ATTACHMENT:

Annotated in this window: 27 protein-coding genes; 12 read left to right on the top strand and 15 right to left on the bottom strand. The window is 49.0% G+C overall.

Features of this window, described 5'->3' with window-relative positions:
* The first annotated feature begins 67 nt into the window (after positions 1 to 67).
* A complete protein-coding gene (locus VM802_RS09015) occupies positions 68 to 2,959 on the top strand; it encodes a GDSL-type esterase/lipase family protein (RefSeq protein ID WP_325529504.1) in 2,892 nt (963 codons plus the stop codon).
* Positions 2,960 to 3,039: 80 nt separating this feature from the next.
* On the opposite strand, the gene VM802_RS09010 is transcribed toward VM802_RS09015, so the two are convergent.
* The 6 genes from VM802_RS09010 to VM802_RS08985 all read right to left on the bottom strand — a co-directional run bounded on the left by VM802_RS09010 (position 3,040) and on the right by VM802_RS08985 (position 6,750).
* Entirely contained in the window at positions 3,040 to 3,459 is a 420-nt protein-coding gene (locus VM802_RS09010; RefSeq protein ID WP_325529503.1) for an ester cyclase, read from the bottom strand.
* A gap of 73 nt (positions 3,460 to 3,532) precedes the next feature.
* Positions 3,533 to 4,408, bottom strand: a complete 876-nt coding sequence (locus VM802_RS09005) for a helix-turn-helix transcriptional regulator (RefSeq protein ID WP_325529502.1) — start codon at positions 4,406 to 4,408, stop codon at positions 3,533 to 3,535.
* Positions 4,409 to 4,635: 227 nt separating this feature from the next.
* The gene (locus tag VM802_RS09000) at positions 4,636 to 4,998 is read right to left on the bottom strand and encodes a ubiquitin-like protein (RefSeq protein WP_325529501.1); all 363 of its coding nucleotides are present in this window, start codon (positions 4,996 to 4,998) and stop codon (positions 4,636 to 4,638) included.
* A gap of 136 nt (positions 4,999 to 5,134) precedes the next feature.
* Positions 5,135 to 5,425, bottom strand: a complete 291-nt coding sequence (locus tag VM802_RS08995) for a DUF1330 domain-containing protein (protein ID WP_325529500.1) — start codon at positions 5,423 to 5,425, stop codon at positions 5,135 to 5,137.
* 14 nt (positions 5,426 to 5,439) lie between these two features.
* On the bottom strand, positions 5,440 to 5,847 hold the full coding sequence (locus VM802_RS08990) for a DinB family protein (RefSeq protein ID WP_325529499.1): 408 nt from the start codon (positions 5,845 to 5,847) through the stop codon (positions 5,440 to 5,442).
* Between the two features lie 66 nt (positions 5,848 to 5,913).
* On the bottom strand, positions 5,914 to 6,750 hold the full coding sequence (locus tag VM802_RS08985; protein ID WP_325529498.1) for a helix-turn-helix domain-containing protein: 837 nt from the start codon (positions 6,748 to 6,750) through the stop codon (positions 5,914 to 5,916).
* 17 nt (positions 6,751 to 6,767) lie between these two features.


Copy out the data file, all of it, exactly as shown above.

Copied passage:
Annotated in this window: 27 protein-coding genes; 12 read left to right on the top strand and 15 right to left on the bottom strand. The window is 49.0% G+C overall.

Features of this window, described 5'->3' with window-relative positions:
* The first annotated feature begins 67 nt into the window (after positions 1 to 67).
* A complete protein-coding gene (locus VM802_RS09015) occupies positions 68 to 2,959 on the top strand; it encodes a GDSL-type esterase/lipase family protein (RefSeq protein ID WP_325529504.1) in 2,892 nt (963 codons plus the stop codon).
* Positions 2,960 to 3,039: 80 nt separating this feature from the next.
* On the opposite strand, the gene VM802_RS09010 is transcribed toward VM802_RS09015, so the two are convergent.
* The 6 genes from VM802_RS09010 to VM802_RS08985 all read right to left on the bottom strand — a co-directional run bounded on the left by VM802_RS09010 (position 3,040) and on the right by VM802_RS08985 (position 6,750).
* Entirely contained in the window at positions 3,040 to 3,459 is a 420-nt protein-coding gene (locus VM802_RS09010; RefSeq protein ID WP_325529503.1) for an ester cyclase, read from the bottom strand.
* A gap of 73 nt (positions 3,460 to 3,532) precedes the next feature.
* Positions 3,533 to 4,408, bottom strand: a complete 876-nt coding sequence (locus VM802_RS09005) for a helix-turn-helix transcriptional regulator (RefSeq protein ID WP_325529502.1) — start codon at positions 4,406 to 4,408, stop codon at positions 3,533 to 3,535.
* Positions 4,409 to 4,635: 227 nt separating this feature from the next.
* The gene (locus tag VM802_RS09000) at positions 4,636 to 4,998 is read right to left on the bottom strand and encodes a ubiquitin-like protein (RefSeq protein WP_325529501.1); all 363 of its coding nucleotides are present in this window, start codon (positions 4,996 to 4,998) and stop codon (positions 4,636 to 4,638) included.
* A gap of 136 nt (positions 4,999 to 5,134) precedes the next feature.
* Positions 5,135 to 5,425, bottom strand: a complete 291-nt coding sequence (locus tag VM802_RS08995) for a DUF1330 domain-containing protein (protein ID WP_325529500.1) — start codon at positions 5,423 to 5,425, stop codon at positions 5,135 to 5,137.
* 14 nt (positions 5,426 to 5,439) lie between these two features.
* On the bottom strand, positions 5,440 to 5,847 hold the full coding sequence (locus VM802_RS08990) for a DinB family protein (RefSeq protein ID WP_325529499.1): 408 nt from the start codon (positions 5,845 to 5,847) through the stop codon (positions 5,440 to 5,442).
* Between the two features lie 66 nt (positions 5,848 to 5,913).
* On the bottom strand, positions 5,914 to 6,750 hold the full coding sequence (locus tag VM802_RS08985; protein ID WP_325529498.1) for a helix-turn-helix domain-containing protein: 837 nt from the start codon (positions 6,748 to 6,750) through the stop codon (positions 5,914 to 5,916).
* 17 nt (positions 6,751 to 6,767) lie between these two features.